A colleague recently asked me what she should expect to pay a Virtual Assistant. Another colleague asked me the going rate for a Website Designer. Someone asked me if they could get a Copywriter for less than $10 an hour.
As your business grows it become apparent that you can’t do it alone. Finding skilled consultants and assistants greatly increases your efficiency and your revenue. This is one area where the maxim “You get what you pay for” applies.
Before worrying about the cost of getting help, first decide what you want your help to do for you. I’ve written two articles that may help you with this process:
While these are just two of the possible types of consultants you’ll want to hire, the process is the same for thinking through what work you want them to do, what skills you want them to have, and what personality type you work best with.
Then you can begin thinking about what to pay them. It’s natural for a small business owner to want to save money, but you’ll be disappointed if you hire someone at a low hourly rate only to find that they either can’t do the work or their quality and timeliness suffers.
Think about it this way: these sub-contractors are small business owners, too. If they charge $30 per hour, they have to work many more hours in order to make a living. Will they give you and your projects the attention they deserve? If they can’t make a living, will they go out of business?
Here are some of the common fees you can expect to pay for help. As skill level rises, so does the hourly fee. Often sub-contractors will give you a discount if you commit to a certain number of hours per month (a “retainer”). Others will charge you by the project, or in the case of copywriters and transcriptionists, by the page or by the word.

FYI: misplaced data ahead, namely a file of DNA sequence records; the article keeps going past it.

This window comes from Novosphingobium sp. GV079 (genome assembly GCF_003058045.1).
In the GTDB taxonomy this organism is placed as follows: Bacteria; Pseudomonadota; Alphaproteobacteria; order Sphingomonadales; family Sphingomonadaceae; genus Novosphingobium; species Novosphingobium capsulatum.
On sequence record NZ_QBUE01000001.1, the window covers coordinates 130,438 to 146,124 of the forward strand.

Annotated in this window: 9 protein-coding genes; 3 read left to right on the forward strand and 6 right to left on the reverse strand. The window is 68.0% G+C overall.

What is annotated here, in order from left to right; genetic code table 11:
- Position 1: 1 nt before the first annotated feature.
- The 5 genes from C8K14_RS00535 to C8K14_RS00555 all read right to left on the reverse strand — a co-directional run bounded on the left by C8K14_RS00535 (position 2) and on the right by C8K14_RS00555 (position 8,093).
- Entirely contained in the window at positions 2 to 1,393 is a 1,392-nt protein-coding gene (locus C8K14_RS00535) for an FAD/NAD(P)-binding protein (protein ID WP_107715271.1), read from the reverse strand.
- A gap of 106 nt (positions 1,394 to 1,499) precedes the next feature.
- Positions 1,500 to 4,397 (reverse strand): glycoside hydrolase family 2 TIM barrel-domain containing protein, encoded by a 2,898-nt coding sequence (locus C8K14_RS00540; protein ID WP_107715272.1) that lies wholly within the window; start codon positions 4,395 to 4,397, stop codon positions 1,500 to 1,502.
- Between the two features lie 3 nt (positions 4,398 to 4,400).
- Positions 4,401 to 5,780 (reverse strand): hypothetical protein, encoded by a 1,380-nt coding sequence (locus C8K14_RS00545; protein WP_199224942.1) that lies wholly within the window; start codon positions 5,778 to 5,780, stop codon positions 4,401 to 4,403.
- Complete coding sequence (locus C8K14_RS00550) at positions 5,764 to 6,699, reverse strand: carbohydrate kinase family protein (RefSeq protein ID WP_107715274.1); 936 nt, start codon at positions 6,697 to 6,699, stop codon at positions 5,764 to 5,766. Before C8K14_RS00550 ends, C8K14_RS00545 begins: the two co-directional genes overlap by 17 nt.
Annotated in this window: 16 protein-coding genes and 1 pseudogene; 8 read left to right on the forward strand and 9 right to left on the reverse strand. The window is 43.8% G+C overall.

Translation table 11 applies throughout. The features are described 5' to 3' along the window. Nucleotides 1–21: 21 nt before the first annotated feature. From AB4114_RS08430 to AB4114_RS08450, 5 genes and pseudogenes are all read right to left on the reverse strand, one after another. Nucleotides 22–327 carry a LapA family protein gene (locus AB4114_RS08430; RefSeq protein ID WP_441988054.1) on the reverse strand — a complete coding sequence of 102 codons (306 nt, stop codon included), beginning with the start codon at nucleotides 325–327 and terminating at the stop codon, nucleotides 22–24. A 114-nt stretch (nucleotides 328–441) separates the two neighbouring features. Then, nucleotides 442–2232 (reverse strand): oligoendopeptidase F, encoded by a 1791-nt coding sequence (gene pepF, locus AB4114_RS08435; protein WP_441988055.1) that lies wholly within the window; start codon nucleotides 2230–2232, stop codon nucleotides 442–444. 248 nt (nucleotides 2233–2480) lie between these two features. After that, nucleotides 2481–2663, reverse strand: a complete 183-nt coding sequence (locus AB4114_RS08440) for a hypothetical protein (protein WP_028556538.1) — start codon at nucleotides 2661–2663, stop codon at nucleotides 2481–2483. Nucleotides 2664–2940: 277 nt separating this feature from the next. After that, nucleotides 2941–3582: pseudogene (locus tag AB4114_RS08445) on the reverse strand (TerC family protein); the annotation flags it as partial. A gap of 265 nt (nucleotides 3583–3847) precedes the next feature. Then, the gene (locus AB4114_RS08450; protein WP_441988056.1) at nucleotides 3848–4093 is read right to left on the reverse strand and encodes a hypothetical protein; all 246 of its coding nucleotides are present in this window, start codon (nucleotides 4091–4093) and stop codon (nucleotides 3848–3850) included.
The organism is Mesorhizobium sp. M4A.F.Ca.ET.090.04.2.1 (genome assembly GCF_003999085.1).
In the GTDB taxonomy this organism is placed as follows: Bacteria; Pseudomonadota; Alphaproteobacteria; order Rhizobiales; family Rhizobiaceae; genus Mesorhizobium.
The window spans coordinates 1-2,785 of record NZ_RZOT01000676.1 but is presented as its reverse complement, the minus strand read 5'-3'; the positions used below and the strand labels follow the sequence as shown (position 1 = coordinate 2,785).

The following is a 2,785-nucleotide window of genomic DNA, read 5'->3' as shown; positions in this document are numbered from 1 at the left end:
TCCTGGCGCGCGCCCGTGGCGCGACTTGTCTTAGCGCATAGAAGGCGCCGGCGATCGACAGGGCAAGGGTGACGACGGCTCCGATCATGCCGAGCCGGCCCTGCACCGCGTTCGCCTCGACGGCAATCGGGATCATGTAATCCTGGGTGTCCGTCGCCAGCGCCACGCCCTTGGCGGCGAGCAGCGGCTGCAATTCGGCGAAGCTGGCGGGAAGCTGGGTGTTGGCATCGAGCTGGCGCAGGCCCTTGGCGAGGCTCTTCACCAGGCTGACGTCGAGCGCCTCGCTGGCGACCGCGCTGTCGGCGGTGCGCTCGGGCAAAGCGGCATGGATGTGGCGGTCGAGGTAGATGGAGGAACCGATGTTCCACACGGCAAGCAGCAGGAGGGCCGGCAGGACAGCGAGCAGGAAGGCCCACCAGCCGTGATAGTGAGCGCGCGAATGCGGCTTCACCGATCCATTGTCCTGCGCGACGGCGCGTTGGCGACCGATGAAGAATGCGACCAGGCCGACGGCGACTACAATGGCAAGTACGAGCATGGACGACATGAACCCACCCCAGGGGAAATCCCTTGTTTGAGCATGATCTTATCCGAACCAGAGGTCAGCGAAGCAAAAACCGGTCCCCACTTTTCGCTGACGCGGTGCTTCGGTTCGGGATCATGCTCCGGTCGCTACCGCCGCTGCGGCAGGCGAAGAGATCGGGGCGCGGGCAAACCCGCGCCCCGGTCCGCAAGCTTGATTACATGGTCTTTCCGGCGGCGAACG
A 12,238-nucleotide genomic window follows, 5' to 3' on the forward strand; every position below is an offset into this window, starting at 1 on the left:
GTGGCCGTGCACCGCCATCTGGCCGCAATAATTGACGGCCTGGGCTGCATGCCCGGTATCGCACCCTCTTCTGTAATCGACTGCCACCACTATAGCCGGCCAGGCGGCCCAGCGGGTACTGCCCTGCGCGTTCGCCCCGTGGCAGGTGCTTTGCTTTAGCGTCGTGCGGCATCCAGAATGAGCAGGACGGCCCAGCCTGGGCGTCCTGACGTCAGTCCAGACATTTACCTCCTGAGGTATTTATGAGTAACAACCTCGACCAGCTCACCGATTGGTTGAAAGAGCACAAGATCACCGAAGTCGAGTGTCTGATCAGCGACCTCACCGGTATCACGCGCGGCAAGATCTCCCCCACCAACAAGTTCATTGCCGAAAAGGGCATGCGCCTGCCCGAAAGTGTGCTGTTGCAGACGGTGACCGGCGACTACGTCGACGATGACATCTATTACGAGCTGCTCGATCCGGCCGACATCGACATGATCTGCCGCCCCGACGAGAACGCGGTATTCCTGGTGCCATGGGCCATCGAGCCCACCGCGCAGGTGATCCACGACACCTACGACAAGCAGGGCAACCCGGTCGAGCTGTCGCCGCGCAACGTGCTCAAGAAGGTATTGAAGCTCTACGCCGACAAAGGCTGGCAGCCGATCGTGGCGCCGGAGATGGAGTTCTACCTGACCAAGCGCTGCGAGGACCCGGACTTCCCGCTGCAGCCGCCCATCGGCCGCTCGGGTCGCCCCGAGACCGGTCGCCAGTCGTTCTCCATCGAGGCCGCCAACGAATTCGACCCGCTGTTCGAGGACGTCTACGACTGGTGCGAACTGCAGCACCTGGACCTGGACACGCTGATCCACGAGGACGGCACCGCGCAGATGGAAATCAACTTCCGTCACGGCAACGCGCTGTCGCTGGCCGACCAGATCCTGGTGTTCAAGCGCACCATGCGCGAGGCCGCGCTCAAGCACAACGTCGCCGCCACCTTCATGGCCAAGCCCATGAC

- Virtual Assistant: $35 – $70 per hour
- Website Designer: $50 – $125 per hour
- CPA: $125 – $150 per hour
- Attorney: $125 – $250 per hour
- Technology Consultant: $65 – $100 per hour
- Business/Marketing Consultant: $100 – $200 per hour
Here are some other people you already hire, though you may never have thought about their “hourly rate” in this way:
- Car Mechanic: $80 – $125 per hour
- Massage Therapist: $60 – $120 per hour
- House Cleaner: $30 – $50 per hour
- Doctor: $200 – $300 per hour
Decide up-front whether the person you hire is an “expense” or an “investment.” An investment implies that the work they do for you either directly increases your income or indirectly saves you time.
Having a support team around you can grow your business. Choose wisely and watch your business blossom!
2 Responses to “What Should You Pay For Help?”
Category: Running a Strong & Efficient Business
Tags: hiring help